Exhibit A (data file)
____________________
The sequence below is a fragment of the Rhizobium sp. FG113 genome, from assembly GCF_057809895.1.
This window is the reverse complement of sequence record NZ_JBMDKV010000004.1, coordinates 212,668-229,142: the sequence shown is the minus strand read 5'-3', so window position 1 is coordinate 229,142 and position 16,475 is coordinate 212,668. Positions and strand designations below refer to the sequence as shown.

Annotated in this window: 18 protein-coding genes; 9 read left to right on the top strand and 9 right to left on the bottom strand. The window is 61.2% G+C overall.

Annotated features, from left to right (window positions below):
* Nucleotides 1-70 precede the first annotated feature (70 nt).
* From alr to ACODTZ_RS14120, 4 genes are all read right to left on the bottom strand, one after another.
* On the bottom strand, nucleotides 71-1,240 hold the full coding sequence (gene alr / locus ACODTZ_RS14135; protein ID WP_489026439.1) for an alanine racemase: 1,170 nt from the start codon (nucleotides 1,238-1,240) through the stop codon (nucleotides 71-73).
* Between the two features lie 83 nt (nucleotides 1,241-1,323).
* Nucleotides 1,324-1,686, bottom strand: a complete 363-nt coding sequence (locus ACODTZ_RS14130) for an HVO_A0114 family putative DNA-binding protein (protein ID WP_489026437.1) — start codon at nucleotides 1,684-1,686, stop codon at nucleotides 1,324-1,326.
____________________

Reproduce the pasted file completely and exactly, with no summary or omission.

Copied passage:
The sequence below is a fragment of the Rhizobium sp. FG113 genome, from assembly GCF_057809895.1.
This window is the reverse complement of sequence record NZ_JBMDKV010000004.1, coordinates 212,668-229,142: the sequence shown is the minus strand read 5'-3', so window position 1 is coordinate 229,142 and position 16,475 is coordinate 212,668. Positions and strand designations below refer to the sequence as shown.

Annotated in this window: 18 protein-coding genes; 9 read left to right on the top strand and 9 right to left on the bottom strand. The window is 61.2% G+C overall.

Annotated features, from left to right (window positions below):
* Nucleotides 1-70 precede the first annotated feature (70 nt).
* From alr to ACODTZ_RS14120, 4 genes are all read right to left on the bottom strand, one after another.
* On the bottom strand, nucleotides 71-1,240 hold the full coding sequence (gene alr / locus ACODTZ_RS14135; protein ID WP_489026439.1) for an alanine racemase: 1,170 nt from the start codon (nucleotides 1,238-1,240) through the stop codon (nucleotides 71-73).
* Between the two features lie 83 nt (nucleotides 1,241-1,323).
* Nucleotides 1,324-1,686, bottom strand: a complete 363-nt coding sequence (locus ACODTZ_RS14130) for an HVO_A0114 family putative DNA-binding protein (protein ID WP_489026437.1) — start codon at nucleotides 1,684-1,686, stop codon at nucleotides 1,324-1,326.